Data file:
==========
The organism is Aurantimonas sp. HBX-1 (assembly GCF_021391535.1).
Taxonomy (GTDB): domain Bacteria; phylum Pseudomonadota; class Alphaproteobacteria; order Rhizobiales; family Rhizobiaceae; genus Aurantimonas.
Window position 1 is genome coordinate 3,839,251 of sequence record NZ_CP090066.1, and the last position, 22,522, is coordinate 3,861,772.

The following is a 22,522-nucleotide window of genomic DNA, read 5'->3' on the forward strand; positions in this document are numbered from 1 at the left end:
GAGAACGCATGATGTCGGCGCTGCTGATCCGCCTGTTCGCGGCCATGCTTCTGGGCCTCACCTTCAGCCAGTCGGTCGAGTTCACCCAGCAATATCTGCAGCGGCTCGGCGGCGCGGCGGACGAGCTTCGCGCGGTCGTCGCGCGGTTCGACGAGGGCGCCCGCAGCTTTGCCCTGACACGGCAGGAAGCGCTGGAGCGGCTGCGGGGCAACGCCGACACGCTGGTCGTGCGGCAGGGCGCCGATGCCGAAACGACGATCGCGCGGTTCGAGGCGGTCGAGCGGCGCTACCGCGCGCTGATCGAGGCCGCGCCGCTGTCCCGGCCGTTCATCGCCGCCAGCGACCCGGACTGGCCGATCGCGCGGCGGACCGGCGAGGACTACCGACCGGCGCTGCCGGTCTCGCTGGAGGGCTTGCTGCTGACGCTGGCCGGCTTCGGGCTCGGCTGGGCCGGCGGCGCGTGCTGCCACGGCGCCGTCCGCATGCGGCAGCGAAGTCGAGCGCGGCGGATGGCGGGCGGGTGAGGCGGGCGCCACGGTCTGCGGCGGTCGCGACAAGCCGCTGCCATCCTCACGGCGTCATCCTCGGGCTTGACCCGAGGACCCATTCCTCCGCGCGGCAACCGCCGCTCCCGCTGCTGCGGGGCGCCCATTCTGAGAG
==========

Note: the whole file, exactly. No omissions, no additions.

The organism is Aurantimonas sp. HBX-1 (assembly GCF_021391535.1).
Taxonomy (GTDB): domain Bacteria; phylum Pseudomonadota; class Alphaproteobacteria; order Rhizobiales; family Rhizobiaceae; genus Aurantimonas.
Window position 1 is genome coordinate 3,839,251 of sequence record NZ_CP090066.1, and the last position, 22,522, is coordinate 3,861,772.

The following is a 22,522-nucleotide window of genomic DNA, read 5'->3' on the forward strand; positions in this document are numbered from 1 at the left end:
GAGAACGCATGATGTCGGCGCTGCTGATCCGCCTGTTCGCGGCCATGCTTCTGGGCCTCACCTTCAGCCAGTCGGTCGAGTTCACCCAGCAATATCTGCAGCGGCTCGGCGGCGCGGCGGACGAGCTTCGCGCGGTCGTCGCGCGGTTCGACGAGGGCGCCCGCAGCTTTGCCCTGACACGGCAGGAAGCGCTGGAGCGGCTGCGGGGCAACGCCGACACGCTGGTCGTGCGGCAGGGCGCCGATGCCGAAACGACGATCGCGCGGTTCGAGGCGGTCGAGCGGCGCTACCGCGCGCTGATCGAGGCCGCGCCGCTGTCCCGGCCGTTCATCGCCGCCAGCGACCCGGACTGGCCGATCGCGCGGCGGACCGGCGAGGACTACCGACCGGCGCTGCCGGTCTCGCTGGAGGGCTTGCTGCTGACGCTGGCCGGCTTCGGGCTCGGCTGGGCCGGCGGCGCGTGCTGCCACGGCGCCGTCCGCATGCGGCAGCGAAGTCGAGCGCGGCGGATGGCGGGCGGGTGAGGCGGGCGCCACGGTCTGCGGCGGTCGCGACAAGCCGCTGCCATCCTCACGGCGTCATCCTCGGGCTTGACCCGAGGACCCATTCCTCCGCGCGGCAACCGCCGCTCCCGCTGCTGCGGGGCGCCCATTCTGAGAG